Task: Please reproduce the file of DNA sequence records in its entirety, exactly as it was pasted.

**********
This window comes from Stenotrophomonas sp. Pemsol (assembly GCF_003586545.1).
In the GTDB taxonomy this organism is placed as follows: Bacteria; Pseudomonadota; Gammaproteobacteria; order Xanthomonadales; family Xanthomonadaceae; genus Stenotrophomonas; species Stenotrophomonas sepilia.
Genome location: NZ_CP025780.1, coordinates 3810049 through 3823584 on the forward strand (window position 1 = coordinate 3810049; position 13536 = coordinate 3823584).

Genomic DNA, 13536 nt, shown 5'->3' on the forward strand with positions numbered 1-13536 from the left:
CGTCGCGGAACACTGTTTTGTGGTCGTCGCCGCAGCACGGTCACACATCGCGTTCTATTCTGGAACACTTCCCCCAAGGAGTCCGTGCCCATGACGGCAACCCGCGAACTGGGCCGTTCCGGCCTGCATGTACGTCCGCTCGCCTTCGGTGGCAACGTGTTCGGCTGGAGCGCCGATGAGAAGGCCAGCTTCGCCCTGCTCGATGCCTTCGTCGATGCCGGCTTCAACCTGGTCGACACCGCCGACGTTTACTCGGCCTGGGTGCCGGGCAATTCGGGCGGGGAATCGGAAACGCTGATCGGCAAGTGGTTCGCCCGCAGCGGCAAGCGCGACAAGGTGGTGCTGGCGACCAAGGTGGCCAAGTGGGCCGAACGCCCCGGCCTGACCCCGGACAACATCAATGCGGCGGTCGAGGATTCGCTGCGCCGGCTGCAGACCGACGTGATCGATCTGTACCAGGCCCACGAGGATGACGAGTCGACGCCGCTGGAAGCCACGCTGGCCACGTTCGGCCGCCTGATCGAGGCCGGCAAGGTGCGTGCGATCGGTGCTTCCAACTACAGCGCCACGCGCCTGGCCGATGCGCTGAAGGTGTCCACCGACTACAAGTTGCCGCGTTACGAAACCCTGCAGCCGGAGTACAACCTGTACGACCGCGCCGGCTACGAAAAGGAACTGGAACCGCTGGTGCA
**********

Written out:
This window comes from Stenotrophomonas sp. Pemsol (assembly GCF_003586545.1).
In the GTDB taxonomy this organism is placed as follows: Bacteria; Pseudomonadota; Gammaproteobacteria; order Xanthomonadales; family Xanthomonadaceae; genus Stenotrophomonas; species Stenotrophomonas sepilia.
Genome location: NZ_CP025780.1, coordinates 3810049 through 3823584 on the forward strand (window position 1 = coordinate 3810049; position 13536 = coordinate 3823584).

Genomic DNA, 13536 nt, shown 5'->3' on the forward strand with positions numbered 1-13536 from the left:
CGTCGCGGAACACTGTTTTGTGGTCGTCGCCGCAGCACGGTCACACATCGCGTTCTATTCTGGAACACTTCCCCCAAGGAGTCCGTGCCCATGACGGCAACCCGCGAACTGGGCCGTTCCGGCCTGCATGTACGTCCGCTCGCCTTCGGTGGCAACGTGTTCGGCTGGAGCGCCGATGAGAAGGCCAGCTTCGCCCTGCTCGATGCCTTCGTCGATGCCGGCTTCAACCTGGTCGACACCGCCGACGTTTACTCGGCCTGGGTGCCGGGCAATTCGGGCGGGGAATCGGAAACGCTGATCGGCAAGTGGTTCGCCCGCAGCGGCAAGCGCGACAAGGTGGTGCTGGCGACCAAGGTGGCCAAGTGGGCCGAACGCCCCGGCCTGACCCCGGACAACATCAATGCGGCGGTCGAGGATTCGCTGCGCCGGCTGCAGACCGACGTGATCGATCTGTACCAGGCCCACGAGGATGACGAGTCGACGCCGCTGGAAGCCACGCTGGCCACGTTCGGCCGCCTGATCGAGGCCGGCAAGGTGCGTGCGATCGGTGCTTCCAACTACAGCGCCACGCGCCTGGCCGATGCGCTGAAGGTGTCCACCGACTACAAGTTGCCGCGTTACGAAACCCTGCAGCCGGAGTACAACCTGTACGACCGCGCCGGCTACGAAAAGGAACTGGAACCGCTGGTGCA